French submarine Laubie (S610)

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Insignia of U-766
Insignia of U-766
Nazi Germany
Name: U-766
Ordered: 15 August 1940
Builder: Kriegsmarinewerft Wilhelmshaven
Yard number: 149
Laid down: 1 March 1941
Launched: 29 May 1943
Commissioned: 30 July 1943
Decommissioned: 24 August 1944
Name: Laubie
Namesake: Louis Laubie
Acquired: 8 May 1945
Commissioned: 1946
In service: 1946
Out of service: 1961
Fate: Broken up, 1963
General characteristics
Class and type: Type VIIC submarine
  • 769 tonnes (757 long tons) surfaced
  • 871 t (857 long tons) submerged
Length: 67.10 m (220 ft 2 in)
Beam: 6.20 m (20 ft 4 in)
Draught: 4.74 m (15 ft 7 in)
Propulsion: Diesel-electric
  • 17.7 knots (32.8 km/h; 20.4 mph) surfaced
  • 7.6 knots (14.1 km/h; 8.7 mph) submerged
Range: 8,500 nmi (15,700 km; 9,800 mi)
Test depth: 230 m (750 ft)
Complement: 4 officers, 40–56 enlisted

German submarine U-766 was a Type VIIC U-boat built for the navy (Kriegsmarine) of Nazi Germany during World War II. She was later incorporated in the French Navy, where she served as Laubie.


German Type VIIC submarines were preceded by the shorter Type VIIB submarines. U-766 had a displacement of 769 tonnes (757 long tons) when at the surface and 871 tonnes (857 long tons) while submerged.[1] She had a total length of 67.10 m (220 ft 2 in), a pressure hull length of 50.50 m (165 ft 8 in), a beam of 6.20 m (20 ft 4 in), a height of 9.60 m (31 ft 6 in), and a draught of 4.74 m (15 ft 7 in). The submarine was powered by two Germaniawerft F46 four-stroke, six-cylinder supercharged diesel engines producing a total of 2,800 to 3,200 metric horsepower (2,060 to 2,350 kW; 2,760 to 3,160 shp) for use while surfaced, two Garbe, Lahmeyer & Co. RP 137/c double-acting electric motors producing a total of 750 metric horsepower (550 kW; 740 shp) for use while submerged. She had two shafts and two 1.23 m (4 ft) propellers. The boat was capable of operating at depths of up to 230 metres (750 ft).[1]

The submarine had a maximum surface speed of 17.7 knots (32.8 km/h; 20.4 mph) and a maximum submerged speed of 7.6 knots (14.1 km/h; 8.7 mph).[1] When submerged, the boat could operate for 80 nautical miles (150 km; 92 mi) at 4 knots (7.4 km/h; 4.6 mph); when surfaced, she could travel 8,500 nautical miles (15,700 km; 9,800 mi) at 10 knots (19 km/h; 12 mph). U-766 was fitted with five 53.3 cm (21 in) torpedo tubes (four fitted at the bow and one at the stern), fourteen torpedoes, one 8.8 cm (3.46 in) SK C/35 naval gun, (220 rounds), one 3.7 cm (1.5 in) Flak M42 and two twin 2 cm (0.79 in) C/30 anti-aircraft guns. The boat had a complement of between forty-four and sixty.[1]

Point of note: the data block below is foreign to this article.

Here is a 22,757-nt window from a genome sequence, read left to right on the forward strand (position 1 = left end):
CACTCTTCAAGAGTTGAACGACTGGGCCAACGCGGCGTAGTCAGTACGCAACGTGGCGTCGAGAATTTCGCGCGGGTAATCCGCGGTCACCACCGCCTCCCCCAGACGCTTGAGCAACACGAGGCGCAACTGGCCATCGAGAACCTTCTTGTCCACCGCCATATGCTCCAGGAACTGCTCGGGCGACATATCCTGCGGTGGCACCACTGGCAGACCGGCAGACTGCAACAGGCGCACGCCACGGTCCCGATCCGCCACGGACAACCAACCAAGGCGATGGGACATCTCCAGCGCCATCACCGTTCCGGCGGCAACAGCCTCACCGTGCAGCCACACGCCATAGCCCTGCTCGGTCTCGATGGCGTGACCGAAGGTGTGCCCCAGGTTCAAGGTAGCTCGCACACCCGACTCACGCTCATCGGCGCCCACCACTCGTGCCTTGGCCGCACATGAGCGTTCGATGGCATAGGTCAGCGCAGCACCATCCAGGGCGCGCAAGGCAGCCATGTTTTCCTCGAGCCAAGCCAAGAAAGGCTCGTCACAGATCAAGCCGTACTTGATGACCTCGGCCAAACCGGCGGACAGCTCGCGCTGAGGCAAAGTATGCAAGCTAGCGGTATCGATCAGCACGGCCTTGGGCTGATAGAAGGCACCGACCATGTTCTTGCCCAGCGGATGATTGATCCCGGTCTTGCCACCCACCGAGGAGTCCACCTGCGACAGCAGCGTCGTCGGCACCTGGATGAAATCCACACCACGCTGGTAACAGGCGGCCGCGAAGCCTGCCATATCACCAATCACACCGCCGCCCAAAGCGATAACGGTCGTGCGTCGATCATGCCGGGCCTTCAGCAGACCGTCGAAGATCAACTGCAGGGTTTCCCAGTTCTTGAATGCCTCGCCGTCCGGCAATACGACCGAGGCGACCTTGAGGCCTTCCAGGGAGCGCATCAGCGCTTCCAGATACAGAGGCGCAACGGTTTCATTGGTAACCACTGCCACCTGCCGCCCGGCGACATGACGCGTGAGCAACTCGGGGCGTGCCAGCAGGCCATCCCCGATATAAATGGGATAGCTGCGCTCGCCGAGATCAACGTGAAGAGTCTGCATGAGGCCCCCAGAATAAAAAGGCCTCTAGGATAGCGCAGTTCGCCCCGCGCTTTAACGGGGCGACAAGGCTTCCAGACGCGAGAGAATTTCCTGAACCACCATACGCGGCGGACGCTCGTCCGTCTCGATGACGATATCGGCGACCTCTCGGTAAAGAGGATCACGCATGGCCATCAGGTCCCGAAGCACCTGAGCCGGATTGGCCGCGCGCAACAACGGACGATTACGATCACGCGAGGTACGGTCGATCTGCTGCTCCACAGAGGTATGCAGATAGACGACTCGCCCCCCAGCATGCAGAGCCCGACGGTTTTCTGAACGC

Service history[edit]


U-766 was launched in Wilhelmshaven on 29 May 1943, and was commissioned on 30 July 1943 under the command Oberleutnant zur See Hans-Dietrich Wilke. She was part of the 8th U-boat Flotilla for training until 29 February 1944, when she was transferred to the frontline in the 6th U-boat flotilla.[2]

She sailed five uneventful patrols.[3]

She was de-commissioned at La Rochelle on 24 August 1944, and was surrendered on 8 May 1945.

Marine Nationale[edit]

In May 1945 U-766 was transferred to France and brought into French service under captain Brunet. She was in a poor shape, and pieces of U-415 were used to repair her. In the process, she was also fitted with a snorkel. Her trials were accomplished by a mostly German crew composed of war prisoners, with Wilke acting as first officer.[4]

U-766 was commissioned in 1946 as Laubie (pennant number S610), in honour of Louis Laubie, an engineer killed in the wreck of the submarine Protée.[5]

Laubie was transferred to Toulon. On 17 July 1950, Laubie was accidentally rammed by the frigate Surprise as she was emerging. She managed to surface and return to Casablanca with a heavily damaged sail.[5]

In 1956, Laubie took part in naval operations of the Suez crisis as a backup to Créole.[6] On 2 May 1960, Laubie was again rammed, this time by the liner Ville de Marseille, off Algiers. Her stern was damaged over 9 metres.[4] She sustained one last accident in September 1961, when she collided with Espadon at periscope depth. Severely damaged, Laubie was decommissioned, and broken up in 1963.[4]


  1. ^ a b c d Gröner 1991, pp. 43-46.
  2. ^ Helgason, Guðmundur. "The Type VIIC boat U-766". German U-boats of WWII - Retrieved 6 December 2014.
  3. ^ Helgason, Guðmundur. "War Patrols by German U-boat U-766". German U-boats of WWII - Retrieved 15 December 2009.
  4. ^ a b c "S 610 : LAUBIE - Section RUBIS". Retrieved 15 December 2009.
  5. ^ a b "DATES MARQUANTES ET ANECDOTES DU PORT DE LA ROCHELLE-PALLICE". Archived from the original on 1 June 2002. Retrieved 15 December 2009.
  6. ^ Paterson, Lawrence (2009). Black Flag: The Surrender of Germany's U-Boat Force. MBI Publishing Company. p. 154. ISBN 978-0-7603-3754-7.


  • Busch, Rainer; Röll, Hans-Joachim (1999). German U-boat commanders of World War II : a biographical dictionary. Translated by Brooks, Geoffrey. London, Annapolis, Md: Greenhill Books, Naval Institute Press. ISBN 1-55750-186-6.
  • Busch, Rainer; Röll, Hans-Joachim (1999). Deutsche U-Boot-Verluste von September 1939 bis Mai 1945 [German U-boat losses from September 1939 to May 1945]. Der U-Boot-Krieg (in German). IV. Hamburg, Berlin, Bonn: Mittler. ISBN 3-8132-0514-2.
  • Gröner, Erich; Jung, Dieter; Maass, Martin (1991). U-boats and Mine Warfare Vessels. German Warships 1815–1945. 2. Translated by Thomas, Keith; Magowan, Rachel. London: Conway Maritime Press. ISBN 0-85177-593-4.
  • Sharpe, Peter (1998). U-Boat Fact File. Great Britain: Midland Publishing. ISBN 1-85780-072-9.

External links[edit]